In the National Football League, a great head coach can make more difference than in any other sport. Take an average football team and give them Bill Belichick and you have a team that can legitimately contend for the Super Bowl. But give an average football team Romeo Crennel or Jim Schwartz and you have a four or five win team (plus a head coach out of a job).
Often, it's the coordinators that play as big of a role as the head coach in making the team great. The head coach's job is to manage the overall team, but it's the offensive and defensive coordinators who are obviously responsible for their own side of the ball. Look around the league. With the exception of a rare candidate like Andy Reid or John Harbaugh, every head coach was once a successful coordinator.
Look around the league right now and it's obvious which teams will lose a coordinator (or both) to a head coaching gig in the next year or two. Below I selected the five most likely candidates for head coaching jobs in the 2015 season. I did not include coordinators who had previously served as head coaches, which eliminated candidates like Josh McDaniels (New England) and Pat Shurmur (Philadelphia). These candidates are in no particular order.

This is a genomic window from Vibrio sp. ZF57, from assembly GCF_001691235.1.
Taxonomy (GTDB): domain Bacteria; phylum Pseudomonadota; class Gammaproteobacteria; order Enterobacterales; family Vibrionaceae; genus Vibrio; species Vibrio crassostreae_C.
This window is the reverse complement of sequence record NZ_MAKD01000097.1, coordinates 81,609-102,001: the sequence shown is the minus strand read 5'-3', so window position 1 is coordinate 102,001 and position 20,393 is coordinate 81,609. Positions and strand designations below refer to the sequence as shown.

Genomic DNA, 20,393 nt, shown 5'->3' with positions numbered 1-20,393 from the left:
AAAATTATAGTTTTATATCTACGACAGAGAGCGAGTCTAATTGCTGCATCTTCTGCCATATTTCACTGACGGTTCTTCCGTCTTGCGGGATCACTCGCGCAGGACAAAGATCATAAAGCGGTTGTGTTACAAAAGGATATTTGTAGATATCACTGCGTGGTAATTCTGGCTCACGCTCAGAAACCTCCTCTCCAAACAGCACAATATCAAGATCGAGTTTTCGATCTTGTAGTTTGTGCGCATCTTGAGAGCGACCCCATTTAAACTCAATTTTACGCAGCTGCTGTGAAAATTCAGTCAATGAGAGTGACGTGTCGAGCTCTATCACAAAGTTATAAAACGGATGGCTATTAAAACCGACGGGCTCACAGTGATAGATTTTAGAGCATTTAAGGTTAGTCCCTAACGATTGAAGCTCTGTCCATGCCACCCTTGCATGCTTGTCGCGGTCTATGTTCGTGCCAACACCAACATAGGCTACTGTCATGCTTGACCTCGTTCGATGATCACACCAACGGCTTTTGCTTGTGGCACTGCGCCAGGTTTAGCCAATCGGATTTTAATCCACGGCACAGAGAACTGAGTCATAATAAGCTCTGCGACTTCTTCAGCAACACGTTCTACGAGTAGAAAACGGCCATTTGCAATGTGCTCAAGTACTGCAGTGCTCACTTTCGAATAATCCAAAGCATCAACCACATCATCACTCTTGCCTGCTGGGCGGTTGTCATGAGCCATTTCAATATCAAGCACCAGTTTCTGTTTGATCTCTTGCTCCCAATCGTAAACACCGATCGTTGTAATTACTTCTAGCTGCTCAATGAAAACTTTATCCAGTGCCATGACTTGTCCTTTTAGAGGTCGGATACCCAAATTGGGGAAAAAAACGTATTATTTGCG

Some of the more popular names who just missed the cut include San Francisco's Greg Roman, Seattle's Darrell Bevell, Tennessee's Ray Horton, San Diego's John Pagano and New Orleans's Rob Ryan.
Sean McDermott, DC, Carolina Panthers
After almost a decade working with the linebackers and defensive backs for the Philadelphia Eagles, Sean McDermott was promoted to defensive coordinator following the death of the legendary Jim Johnson. McDermott's tenure in Philly lasted just two seasons before he was fired, but in his defense, he was probably under qualified for the position when he was appointed defensive coordinator at age 35.
McDermott hitched onto the Panthers as their defensive coordinator in 2011, where he's served for the last three years. In 2013, his Panthers ranked second in the NFL in scoring defense, producing the league's Defensive Player of the Year in Luke Kuechly.